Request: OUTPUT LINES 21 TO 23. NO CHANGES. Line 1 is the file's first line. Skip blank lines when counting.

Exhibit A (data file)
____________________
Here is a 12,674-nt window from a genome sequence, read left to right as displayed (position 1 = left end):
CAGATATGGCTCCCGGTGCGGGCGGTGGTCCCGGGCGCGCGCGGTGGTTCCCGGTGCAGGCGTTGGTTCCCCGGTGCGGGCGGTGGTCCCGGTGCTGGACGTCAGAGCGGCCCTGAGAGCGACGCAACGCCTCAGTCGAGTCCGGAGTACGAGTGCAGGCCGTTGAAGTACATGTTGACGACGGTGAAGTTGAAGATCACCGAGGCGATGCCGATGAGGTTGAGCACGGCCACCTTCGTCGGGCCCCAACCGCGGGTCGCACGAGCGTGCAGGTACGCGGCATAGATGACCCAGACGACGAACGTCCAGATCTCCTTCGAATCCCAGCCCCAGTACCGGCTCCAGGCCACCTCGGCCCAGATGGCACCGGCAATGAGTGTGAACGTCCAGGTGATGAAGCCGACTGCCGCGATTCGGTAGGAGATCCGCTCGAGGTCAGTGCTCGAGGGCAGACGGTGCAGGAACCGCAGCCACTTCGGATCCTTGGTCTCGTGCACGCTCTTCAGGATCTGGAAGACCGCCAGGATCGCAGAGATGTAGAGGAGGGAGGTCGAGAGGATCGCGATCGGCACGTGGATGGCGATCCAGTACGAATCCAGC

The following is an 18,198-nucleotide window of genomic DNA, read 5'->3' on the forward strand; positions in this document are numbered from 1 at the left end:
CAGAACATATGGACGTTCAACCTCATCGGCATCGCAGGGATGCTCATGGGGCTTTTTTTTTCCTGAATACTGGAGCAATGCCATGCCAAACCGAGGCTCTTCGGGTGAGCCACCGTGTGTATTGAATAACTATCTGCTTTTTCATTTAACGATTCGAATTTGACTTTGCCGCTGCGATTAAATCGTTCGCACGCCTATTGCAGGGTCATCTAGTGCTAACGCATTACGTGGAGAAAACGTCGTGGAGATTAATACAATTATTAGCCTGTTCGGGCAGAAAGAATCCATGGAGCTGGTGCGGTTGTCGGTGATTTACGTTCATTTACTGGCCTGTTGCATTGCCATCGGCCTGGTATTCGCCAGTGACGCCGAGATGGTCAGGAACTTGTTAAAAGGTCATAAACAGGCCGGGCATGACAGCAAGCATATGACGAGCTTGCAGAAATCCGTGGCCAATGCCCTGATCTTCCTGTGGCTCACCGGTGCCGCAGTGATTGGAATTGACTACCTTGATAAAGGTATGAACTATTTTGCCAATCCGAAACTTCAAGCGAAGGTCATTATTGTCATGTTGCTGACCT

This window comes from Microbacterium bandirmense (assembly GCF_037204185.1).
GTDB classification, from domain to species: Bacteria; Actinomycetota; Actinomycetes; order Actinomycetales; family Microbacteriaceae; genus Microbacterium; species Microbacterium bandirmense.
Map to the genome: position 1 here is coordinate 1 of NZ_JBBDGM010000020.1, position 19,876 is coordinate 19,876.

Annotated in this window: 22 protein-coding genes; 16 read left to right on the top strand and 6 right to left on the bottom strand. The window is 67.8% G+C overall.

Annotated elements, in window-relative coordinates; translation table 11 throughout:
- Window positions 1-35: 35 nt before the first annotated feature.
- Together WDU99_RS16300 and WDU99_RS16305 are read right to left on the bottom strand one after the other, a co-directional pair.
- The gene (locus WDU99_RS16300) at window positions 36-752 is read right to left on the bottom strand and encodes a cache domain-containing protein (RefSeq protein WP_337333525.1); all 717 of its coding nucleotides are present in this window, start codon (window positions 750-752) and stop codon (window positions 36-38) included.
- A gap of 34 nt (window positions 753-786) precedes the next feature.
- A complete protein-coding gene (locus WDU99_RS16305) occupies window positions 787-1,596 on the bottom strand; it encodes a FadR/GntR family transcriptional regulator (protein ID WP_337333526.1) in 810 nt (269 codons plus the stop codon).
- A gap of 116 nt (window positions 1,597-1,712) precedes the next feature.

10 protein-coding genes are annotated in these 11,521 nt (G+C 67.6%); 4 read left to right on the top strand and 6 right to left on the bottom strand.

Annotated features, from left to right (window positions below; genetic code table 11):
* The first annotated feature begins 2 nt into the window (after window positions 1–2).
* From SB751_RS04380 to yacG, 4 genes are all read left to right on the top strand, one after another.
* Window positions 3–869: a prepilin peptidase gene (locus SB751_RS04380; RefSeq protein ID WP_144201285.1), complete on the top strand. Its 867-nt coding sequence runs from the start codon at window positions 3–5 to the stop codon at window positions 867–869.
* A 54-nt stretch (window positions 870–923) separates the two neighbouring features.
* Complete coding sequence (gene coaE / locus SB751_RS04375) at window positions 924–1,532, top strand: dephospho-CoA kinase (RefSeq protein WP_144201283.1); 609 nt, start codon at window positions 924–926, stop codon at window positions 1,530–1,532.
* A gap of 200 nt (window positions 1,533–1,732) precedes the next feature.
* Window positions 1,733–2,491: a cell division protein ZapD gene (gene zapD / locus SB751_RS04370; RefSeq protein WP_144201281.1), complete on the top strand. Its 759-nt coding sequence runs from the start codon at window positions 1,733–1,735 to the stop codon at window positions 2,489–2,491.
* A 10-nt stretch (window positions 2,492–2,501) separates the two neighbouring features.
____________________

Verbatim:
* A 54-nt stretch (window positions 870–923) separates the two neighbouring features.
* Complete coding sequence (gene coaE / locus SB751_RS04375) at window positions 924–1,532, top strand: dephospho-CoA kinase (RefSeq protein WP_144201283.1); 609 nt, start codon at window positions 924–926, stop codon at window positions 1,530–1,532.
* A gap of 200 nt (window positions 1,533–1,732) precedes the next feature.